The Civil Reserve Air Fleet -- A Viable Strategic Airlift Asset in the Year 2000
ARMY COMMAND AND GENERAL STAFF COLL FORT LEAVENWORTH KS SCHOOL OF ADVANCED MILITARY STUDIES
Pagination or Media Count:
This monograph discusses the potential for a strategic airlift strategy-capabilities mismatch by the year 2000 as the Department of Defense reduces and restructures its ground, air, and sea forces and concurrently refocuses its strategy for the next decade. This monograph examines the projected roles, missions, and capabilities of a fiscally constrained force operating within the framework of a dramatically reshaped National Security Strategy. The focus of this monograph is narrowed to primarily review the rapid force projection mission of the Army and the capability of the air cargo system to respond rapidly to it. The monograph first briefly examines the history of the first forty years of the Civil Reserve Air Fleet CRAF and its support to the Military Airlift Command MAC then culminates with its call to duty and performance during Operation Desert Shield and Desert Storm. Next, it examines the projected mobility requirements for the next decade and the start of the next century. The potential for a strategy-capabilities mismatch was examined by comparing the balance between the requirement to maintain an efficient, modern, and combat-ready active duty air force fleet, the potential CRAF contribution, and the need for a strong U.S. civil aviation industry. The U.S. will hays a strategy-capabilities mismatch unless the Department of Defense provides increased priority to the mobility triad.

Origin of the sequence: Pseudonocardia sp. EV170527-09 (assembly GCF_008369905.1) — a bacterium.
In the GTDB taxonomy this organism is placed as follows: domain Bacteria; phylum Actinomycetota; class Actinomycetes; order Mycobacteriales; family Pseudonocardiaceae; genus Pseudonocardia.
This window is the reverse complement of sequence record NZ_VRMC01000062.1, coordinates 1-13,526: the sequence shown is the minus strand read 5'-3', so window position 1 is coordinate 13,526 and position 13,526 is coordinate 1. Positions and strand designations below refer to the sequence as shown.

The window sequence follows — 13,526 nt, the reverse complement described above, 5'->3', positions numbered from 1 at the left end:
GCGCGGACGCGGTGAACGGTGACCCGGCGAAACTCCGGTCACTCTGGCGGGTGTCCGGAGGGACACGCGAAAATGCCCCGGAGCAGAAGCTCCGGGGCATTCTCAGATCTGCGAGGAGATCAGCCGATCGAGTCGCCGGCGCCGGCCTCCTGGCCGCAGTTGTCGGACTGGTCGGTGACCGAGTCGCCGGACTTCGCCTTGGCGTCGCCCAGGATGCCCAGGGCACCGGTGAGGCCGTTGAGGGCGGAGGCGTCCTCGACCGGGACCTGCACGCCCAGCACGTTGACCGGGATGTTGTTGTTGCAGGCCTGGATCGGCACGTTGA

- Logistics, Military Facilities and Supplies
- Military Operations, Strategy and Tactics